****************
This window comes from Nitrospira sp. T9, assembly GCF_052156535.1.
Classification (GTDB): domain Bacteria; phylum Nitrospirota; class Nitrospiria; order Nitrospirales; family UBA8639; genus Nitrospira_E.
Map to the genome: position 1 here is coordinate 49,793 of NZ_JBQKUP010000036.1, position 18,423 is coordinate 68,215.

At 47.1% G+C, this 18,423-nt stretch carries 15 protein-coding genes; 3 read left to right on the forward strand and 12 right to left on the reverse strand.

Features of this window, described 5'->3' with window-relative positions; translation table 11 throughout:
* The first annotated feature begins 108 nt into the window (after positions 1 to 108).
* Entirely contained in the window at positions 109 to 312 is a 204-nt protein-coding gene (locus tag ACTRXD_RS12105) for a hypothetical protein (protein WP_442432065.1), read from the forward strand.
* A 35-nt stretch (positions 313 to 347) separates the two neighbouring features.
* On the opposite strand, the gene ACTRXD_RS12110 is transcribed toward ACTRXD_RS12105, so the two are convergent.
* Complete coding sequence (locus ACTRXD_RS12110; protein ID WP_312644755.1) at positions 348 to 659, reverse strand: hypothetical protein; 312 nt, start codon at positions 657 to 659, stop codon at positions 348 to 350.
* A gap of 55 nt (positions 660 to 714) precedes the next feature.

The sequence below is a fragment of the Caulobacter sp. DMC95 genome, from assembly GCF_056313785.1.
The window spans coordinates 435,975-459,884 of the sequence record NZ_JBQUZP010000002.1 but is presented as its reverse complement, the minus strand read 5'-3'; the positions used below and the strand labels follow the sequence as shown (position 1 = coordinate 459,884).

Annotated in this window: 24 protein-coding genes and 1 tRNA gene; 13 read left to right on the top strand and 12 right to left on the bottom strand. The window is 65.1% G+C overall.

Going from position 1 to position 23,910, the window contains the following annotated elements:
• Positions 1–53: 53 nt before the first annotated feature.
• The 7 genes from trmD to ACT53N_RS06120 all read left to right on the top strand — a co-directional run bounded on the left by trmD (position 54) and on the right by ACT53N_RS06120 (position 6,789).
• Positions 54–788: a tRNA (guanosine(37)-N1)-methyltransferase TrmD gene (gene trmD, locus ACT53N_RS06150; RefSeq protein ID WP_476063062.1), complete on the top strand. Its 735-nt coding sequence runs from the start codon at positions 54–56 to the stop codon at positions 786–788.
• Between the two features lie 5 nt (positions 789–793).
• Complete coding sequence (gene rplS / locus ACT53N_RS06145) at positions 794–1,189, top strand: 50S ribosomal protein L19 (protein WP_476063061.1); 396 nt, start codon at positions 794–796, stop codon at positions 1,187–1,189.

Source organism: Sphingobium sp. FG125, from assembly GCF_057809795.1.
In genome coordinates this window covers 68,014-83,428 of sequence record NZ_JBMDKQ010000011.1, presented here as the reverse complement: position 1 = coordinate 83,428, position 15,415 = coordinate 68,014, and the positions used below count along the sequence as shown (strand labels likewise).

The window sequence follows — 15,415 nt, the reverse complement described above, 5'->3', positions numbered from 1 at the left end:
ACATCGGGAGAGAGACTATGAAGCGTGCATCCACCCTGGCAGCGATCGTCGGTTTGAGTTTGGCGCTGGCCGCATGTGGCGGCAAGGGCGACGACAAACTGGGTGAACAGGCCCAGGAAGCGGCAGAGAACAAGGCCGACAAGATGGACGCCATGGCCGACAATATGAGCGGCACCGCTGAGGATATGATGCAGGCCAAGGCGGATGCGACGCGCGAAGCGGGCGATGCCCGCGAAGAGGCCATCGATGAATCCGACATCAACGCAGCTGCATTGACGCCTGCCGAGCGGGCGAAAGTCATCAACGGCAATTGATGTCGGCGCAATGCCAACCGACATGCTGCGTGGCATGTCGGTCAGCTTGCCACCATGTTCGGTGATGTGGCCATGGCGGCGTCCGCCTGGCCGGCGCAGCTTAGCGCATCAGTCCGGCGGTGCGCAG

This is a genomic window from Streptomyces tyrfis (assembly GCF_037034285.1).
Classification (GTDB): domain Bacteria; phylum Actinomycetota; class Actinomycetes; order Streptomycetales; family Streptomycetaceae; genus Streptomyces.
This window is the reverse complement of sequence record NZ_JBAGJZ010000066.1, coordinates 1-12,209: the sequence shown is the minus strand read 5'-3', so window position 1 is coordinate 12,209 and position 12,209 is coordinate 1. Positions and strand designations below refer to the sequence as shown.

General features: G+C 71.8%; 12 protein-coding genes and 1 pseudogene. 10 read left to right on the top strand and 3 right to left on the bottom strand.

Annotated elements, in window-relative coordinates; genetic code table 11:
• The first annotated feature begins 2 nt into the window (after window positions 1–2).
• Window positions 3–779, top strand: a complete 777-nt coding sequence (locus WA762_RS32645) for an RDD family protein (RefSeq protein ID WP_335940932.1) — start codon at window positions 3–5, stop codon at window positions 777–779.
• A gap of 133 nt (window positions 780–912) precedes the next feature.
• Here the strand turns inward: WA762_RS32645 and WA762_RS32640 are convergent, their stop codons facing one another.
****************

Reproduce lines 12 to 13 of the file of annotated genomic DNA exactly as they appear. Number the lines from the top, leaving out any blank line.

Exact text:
The sequence below is a fragment of the Caulobacter sp. DMC95 genome, from assembly GCF_056313785.1.
The window spans coordinates 435,975-459,884 of the sequence record NZ_JBQUZP010000002.1 but is presented as its reverse complement, the minus strand read 5'-3'; the positions used below and the strand labels follow the sequence as shown (position 1 = coordinate 459,884).